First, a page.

Mexican Cartels Overcome Pandemic Hurdles to Remain Greatest Criminal Drug Threat to U.S. | Beaufort County Now | The annual publication outlines the threats posed to the U.S. by domestic and international drug trafficking and the abuse of illicit drugs, which is at an all-time high.

Coronavirus Disease 2019 (COVID-19)

Mexican Cartels Overcome Pandemic Hurdles to Remain Greatest Criminal Drug Threat to U.S.

Press Release:

    Mexican cartels adjusted to restrictions imposed by the global pandemic last year to smuggle huge amounts of narcotics into the U.S. and remain the greatest criminal drug threat to the country, expanding the market as methamphetamine deaths skyrocket. The government classifies them as Transnational Criminal Organizations (TCO) and in 2020 they flooded the nation with illicit drugs though a staggering 28,000 pounds of methamphetamine and millions of counterfeit pills containing fentanyl were seized by law enforcement agents. Bigger loads reached communities around the nation as deaths and seizures involving meth rise sharply and Mexican TCO's increase the drug's availability, according to the Drug Enforcement Administration's (DEA) National Drug Threat Assessment (NDTA).

    The annual publication outlines the threats posed to the U.S. by domestic and international drug trafficking and the abuse of illicit drugs, which is at an all-time high. The document also addresses money laundering of drug proceeds and the role of domestic groups, such as violent street gangs, that traffic drugs. "While the COVID-19 pandemic plagues this nation, so, too, do transnational criminal organizations and violent street gangs, adjusting to pandemic restrictions to flood our communities with dangerous drugs," said DEA acting Administrator D. Christopher Evans in a statement announcing the report's release. Evans was the agency's chief of operations before taking over and last year was appointed by then Attorney General William Barr to a presidential commission charged with exploring issues affecting law enforcement. The DEA chief added that this year's NDTA "shows the harsh reality of the drug threats facing communities across the United States."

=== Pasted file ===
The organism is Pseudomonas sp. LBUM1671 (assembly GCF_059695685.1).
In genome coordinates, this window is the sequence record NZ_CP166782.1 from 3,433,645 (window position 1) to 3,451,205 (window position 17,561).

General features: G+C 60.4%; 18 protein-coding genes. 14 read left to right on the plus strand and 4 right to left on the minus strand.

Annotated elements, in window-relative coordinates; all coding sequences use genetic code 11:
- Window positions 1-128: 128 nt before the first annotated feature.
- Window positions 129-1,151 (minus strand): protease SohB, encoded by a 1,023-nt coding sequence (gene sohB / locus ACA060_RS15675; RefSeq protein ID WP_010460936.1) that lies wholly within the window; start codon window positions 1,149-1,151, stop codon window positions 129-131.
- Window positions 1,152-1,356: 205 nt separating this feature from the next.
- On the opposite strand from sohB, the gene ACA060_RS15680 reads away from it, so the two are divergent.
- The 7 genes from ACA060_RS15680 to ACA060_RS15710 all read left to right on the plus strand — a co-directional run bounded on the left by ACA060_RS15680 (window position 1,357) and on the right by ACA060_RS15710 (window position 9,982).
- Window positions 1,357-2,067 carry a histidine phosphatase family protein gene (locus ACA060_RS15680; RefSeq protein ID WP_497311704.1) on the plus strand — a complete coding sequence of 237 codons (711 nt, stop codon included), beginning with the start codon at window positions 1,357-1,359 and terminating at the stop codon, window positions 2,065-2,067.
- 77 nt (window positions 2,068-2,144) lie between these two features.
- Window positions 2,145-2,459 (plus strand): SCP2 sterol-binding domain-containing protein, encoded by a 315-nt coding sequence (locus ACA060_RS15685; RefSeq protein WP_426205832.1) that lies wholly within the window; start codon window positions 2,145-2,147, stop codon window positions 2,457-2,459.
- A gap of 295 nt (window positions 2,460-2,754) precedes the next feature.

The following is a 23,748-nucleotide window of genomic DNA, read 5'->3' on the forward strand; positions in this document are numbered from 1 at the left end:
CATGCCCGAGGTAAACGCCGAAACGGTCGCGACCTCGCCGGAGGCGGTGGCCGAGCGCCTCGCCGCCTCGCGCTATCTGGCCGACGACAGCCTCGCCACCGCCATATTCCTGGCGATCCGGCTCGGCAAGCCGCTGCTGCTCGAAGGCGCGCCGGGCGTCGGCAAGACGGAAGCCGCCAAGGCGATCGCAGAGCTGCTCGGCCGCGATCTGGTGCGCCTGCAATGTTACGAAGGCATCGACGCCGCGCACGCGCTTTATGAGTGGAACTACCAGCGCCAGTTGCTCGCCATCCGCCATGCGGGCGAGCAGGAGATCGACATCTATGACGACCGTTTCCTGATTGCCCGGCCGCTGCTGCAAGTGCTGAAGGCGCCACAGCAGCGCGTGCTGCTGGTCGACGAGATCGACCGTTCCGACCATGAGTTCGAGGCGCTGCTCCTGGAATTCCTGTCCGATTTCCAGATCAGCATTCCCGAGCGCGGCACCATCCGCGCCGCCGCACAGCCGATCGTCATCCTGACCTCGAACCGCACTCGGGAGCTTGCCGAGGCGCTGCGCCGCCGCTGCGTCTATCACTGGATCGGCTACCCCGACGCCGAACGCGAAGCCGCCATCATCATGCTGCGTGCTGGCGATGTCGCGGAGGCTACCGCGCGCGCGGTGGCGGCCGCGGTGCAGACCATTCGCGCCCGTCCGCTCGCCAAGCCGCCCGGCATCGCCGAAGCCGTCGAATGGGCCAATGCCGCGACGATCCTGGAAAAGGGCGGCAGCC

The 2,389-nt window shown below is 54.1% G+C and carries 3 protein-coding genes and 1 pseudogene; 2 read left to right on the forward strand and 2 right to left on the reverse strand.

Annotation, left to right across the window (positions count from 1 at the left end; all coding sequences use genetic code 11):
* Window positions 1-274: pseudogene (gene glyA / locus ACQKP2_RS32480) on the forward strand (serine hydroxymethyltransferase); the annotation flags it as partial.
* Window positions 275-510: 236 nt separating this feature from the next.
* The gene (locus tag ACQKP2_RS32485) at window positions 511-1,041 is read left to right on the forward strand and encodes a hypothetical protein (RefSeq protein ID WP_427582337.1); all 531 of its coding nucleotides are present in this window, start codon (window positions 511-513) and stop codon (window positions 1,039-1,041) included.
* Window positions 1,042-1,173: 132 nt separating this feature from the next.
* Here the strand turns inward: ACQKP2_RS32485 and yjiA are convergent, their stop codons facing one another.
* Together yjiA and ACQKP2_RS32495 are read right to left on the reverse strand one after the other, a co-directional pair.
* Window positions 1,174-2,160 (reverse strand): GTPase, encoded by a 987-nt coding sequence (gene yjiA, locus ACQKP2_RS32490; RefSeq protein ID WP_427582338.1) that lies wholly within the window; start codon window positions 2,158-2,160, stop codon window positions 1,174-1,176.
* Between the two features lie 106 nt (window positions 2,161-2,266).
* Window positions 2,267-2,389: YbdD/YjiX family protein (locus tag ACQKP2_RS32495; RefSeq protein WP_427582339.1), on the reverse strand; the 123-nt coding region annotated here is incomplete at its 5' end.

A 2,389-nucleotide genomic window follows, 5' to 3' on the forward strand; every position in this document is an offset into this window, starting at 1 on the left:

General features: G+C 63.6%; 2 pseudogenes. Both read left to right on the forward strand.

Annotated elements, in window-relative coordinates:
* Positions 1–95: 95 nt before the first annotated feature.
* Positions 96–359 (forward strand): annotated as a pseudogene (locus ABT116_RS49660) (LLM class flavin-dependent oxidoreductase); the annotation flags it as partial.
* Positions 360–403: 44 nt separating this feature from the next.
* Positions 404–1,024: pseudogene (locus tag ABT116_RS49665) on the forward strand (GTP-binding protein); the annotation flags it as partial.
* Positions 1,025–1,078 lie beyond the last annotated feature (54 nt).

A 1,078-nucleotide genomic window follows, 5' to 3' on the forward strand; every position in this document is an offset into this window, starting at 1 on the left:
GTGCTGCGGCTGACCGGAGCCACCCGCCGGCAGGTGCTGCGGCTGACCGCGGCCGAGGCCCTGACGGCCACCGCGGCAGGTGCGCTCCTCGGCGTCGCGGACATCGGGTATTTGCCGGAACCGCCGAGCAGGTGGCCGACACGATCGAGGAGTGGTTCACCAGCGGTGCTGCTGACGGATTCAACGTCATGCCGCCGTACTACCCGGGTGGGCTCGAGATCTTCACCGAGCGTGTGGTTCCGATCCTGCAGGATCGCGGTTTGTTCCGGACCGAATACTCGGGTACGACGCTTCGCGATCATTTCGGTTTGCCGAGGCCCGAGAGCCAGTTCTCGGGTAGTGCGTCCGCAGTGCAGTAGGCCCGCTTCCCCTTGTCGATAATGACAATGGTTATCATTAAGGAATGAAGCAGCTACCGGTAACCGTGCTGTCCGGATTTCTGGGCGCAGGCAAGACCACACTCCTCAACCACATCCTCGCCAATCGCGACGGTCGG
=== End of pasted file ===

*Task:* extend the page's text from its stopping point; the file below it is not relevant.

The U.S. saw a record number of drug overdose deaths last year, according to the Centers for Disease Control, which put the figure at more than 81,000. The agency says that synthetic opioids, primarily illicitly manufactured fentanyl, appear to be the primary driver of the increases in overdose deaths. The DEA discloses that Mexican TCOs have established clandestine laboratories in Mexico for the synthesis of fentanyl, and Mexican authorities have encountered a rise in illegal fentanyl pill press and tableting operations. Mexican TCOs are also responsible for the production and trafficking across the Southwest Border (SWB) of the overwhelming majority of heroin available in the United States. Additionally, Mexican TCOs control most of the U.S. drug market and have established varied transportation routes, possess advanced communications capabilities, and hold strong affiliations with criminal groups and gangs in the U.S., the NDTA reveals.

    The DEA names nine Mexican TCOs as having the greatest drug trafficking impact on the United States. Among them are the infamous Sinaloa and Juárez cartels, Los Zetas, La Familia Michoacána, Los Rojos and Guerreros Unidos. The TCOs maintain drug distribution cells in cities across the U.S. that report to leaders in Mexico and dominate the nation's drug market. "The criminal activities of these organizations operating in the United States extend well beyond drug trafficking and have a profoundly negative impact on the safety and security of U.S. citizens," the NDTA report states. "Their involvement in alien smuggling, firearms trafficking, and public corruption, coupled with the high levels of violence that result from these criminal endeavors, poses serious homeland security threats and public safety concerns." Though they were temporarily challenged by disruptions associated with COVID-19, the Mexican criminal enterprises found new methods and used existing techniques to continue operating during the pandemic.

    In a Homeland Threat Assessment issued just a few months ago, the Department of Homeland Security (DHS) divulges that Mexican cartels pose the greatest threat to the U.S. because of their ability to control territory and co-opt parts of government, particularly at a state and local level. "They represent an acute and devastating threat to public health and safety in the Homeland and a significant threat to U.S. national security interests," the DHS writes in the document.
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